I’m currently on the train home from Murrayfield. To describe today as having been long is putting it mildly.
Train followed train, but when I finally got to Murrayfield, found the relocated media accreditation centre and eventually my seat, some eight hours had already passed since the alarm first rang out this morning.
Getting an early glimpse at the Lions before Warren Gatland’s men fly to South Africa was a more than good enough reason to get to the Scottish capital and although the team are not quite roaring yet, the early signs are promising.
What must firstly be addressed is the loss of Alun Wyn Jones to injury. The most experienced Lion by a country mile, the Welsh lock’s loss is huge. Of course, he is the man charged with leading the Lions in South Africa and there is now a gaping hole to fill in leadership.
Earlier in the week, Owen Farrell was spoken about as someone universally looked at within the set-up as a leader and could get given that imaginary armband. But Farrell’s place in the starting team is by no means assured, making you believe that it is more likely that a Ken Owens, Maro Itoje or Conor Murray could be the men given the extra responsibility.
To be honest, the loss of AWJ is frankly crushing. It is uncertain right now who will be called up in the Osprey’s place, but the names of Jonny Gray and James Ryan are never too far from mind, Gatland saying that he and his coaches will have to make a sharp decision on who steps into the breach.
“I was speaking to the physios, and they’ve spoken to Alun Wyn,” Gatland said. “He understands that the very best-case scenario is that he may get back for the Tests, but we need to pull someone and get them PCR tested and hopefully get them on the flight with us tomorrow.
??Beating Japan 28-10 at Murrayfield this afternoon, there were promising signs for @lionsofficial.— Talking Rugby Union (@TalkRugbyUnion) June 26, 2021
But it was injury to Alun Wyn Jones that has got tongues wagging ??
?? Match report ??https://t.co/8SdraLpEhk pic.twitter.com/zf9Bn0aYVg
“We’re discussing a couple of names at the moment with the coaches. I was doing that, it was a priority, but unfortunately I got called away to do a press conference. I’m going back to finalise that after I’ve spoken to you guys.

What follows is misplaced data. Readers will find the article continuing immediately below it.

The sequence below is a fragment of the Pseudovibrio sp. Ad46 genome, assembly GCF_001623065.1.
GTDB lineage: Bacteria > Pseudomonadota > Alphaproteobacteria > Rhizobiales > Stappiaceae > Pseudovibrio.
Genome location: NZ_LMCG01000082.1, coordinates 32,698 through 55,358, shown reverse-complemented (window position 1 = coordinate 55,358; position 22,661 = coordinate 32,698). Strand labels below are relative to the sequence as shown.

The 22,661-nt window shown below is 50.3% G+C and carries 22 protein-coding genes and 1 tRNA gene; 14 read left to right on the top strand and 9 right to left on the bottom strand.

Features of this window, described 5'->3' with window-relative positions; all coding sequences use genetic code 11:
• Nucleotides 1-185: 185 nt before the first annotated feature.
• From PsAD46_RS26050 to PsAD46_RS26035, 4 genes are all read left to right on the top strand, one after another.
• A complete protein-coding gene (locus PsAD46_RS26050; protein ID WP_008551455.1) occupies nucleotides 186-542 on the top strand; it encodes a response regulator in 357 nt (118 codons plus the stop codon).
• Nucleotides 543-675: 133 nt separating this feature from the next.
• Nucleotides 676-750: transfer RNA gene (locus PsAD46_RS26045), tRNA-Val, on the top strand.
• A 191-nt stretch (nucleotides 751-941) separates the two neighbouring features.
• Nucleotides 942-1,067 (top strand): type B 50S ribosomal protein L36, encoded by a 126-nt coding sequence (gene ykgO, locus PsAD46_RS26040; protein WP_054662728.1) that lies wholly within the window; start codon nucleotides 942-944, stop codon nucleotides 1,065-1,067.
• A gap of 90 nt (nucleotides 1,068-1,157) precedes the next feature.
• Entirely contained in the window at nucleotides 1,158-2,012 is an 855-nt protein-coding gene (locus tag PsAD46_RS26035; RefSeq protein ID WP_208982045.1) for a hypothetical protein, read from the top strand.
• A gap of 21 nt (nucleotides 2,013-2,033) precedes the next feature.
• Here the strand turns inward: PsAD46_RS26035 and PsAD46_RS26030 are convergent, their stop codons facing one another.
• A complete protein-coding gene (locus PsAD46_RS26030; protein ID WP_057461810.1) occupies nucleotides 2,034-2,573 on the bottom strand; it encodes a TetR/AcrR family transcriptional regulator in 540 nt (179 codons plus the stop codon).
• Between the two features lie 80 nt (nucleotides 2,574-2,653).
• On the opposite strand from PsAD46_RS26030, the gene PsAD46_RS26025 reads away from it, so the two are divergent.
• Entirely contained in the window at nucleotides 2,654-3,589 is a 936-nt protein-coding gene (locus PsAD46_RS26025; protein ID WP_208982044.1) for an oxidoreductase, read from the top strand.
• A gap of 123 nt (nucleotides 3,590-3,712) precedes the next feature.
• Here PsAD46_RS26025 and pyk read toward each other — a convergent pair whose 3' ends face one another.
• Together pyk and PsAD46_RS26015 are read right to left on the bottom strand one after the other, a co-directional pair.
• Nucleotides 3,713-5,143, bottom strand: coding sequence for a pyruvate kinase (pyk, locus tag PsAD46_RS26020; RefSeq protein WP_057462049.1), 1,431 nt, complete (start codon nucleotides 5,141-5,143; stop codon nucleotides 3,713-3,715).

“We’ll make that call and also potentially who’s going to take over as tour captain as well. We’ve got a leadership group which is pretty experienced, so it’s not something that urgently needs to be done, but we’re just aware of who potentially steps into that role.”
With Luke Cowan-Dickie having taken a pretty nasty knee to the face in the Premiership Final too, it seems as though Ronan Kelleher will be added to the squad after several weeks of toiling away on Jersey as a result of Gatland and his staff not having enough hookers available to them.
Thankfully the injury sustained by Justin Tipuric was nothing more than a ‘stinger’ according to Gatland, meaning there won’t have to be any more phone calls tonight and mad dashes from players to the airport tomorrow morning.
Obviously, injuries are inherent with rugby and the Lions coaches would have been well prepared for such an event, but it doesn’t lessen the blow.
Injuries happen to people, more so than they happen to players. Players can be replaced, but people can’t. One of my favourite sportswriters is a man called Chris Wesseling, who sadly lost his battle with cancer earlier this year, and he often posited this question, ‘How do you reconcile the essential meaningless of sports?’.
This was a question he would ask a prospective sportswriter should he be hiring one and, in his words, the answer was ‘At its best sports is, look at what humans can do’. For me, that says it all.
We worship the likes of Alun Wyn Jones, well I certainly do, so to see mountains of men break, a part of you does too. For me, the Lions won’t be the same without Wales’ captain and naturally I wish him all the best in his recovery, because to see the best unable to play is more than saddening.
FULL TIME ?— Japan Rugby (@JRFURugby) June 26, 2021
Thank you to all those that tuned into our first match up against the British & Irish Lions ??
Our first test match since Rugby World Cup 2019 ???? and it was an honour to play against @lionsofficial ??#WeAreBraveBlossoms #JPNvBIL pic.twitter.com/7txBG19nGL
Now, to somewhat happier thoughts. I remember on the day this team was announced on Tuesday, Gatland described how quickly this group of players have gelled and that was clear to see. Aside from a couple of dodgy rucks and a period in which Japan had a lot of possession, there really isn’t much to complain about.
Josh Adams, Duhan van der Merwe and Tadhg Beirne were my players of the match, not only because of their try scoring efforts, but the way they went about their business. They were energetic and clearly wanting to make their case for selection. There are plenty of warm-up fixtures to come, but this game was a good place to start.
Then, to look at Japan, I was hugely impressed by them. Their game against the Sunwolves showed that there were cracks after a long time without being able to play because of the global pandemic, but they played some wonderful running rugby.
There were offloads all over the shop, I could watch Kotaro Matsushima play every day of the week and never get bored, Kazuki Himeno is an absolute star and Lappies Labuschagne is immense in defence.
Now, we knew most of these things, but after so long having not played international rugby, it was brilliant to see Jamie Joseph’s team showing the attributes that made them every fan’s second favourite team at the last World Cup.
Right, nearly home and off to Leicester tomorrow for the England A game. No rest for the wicked.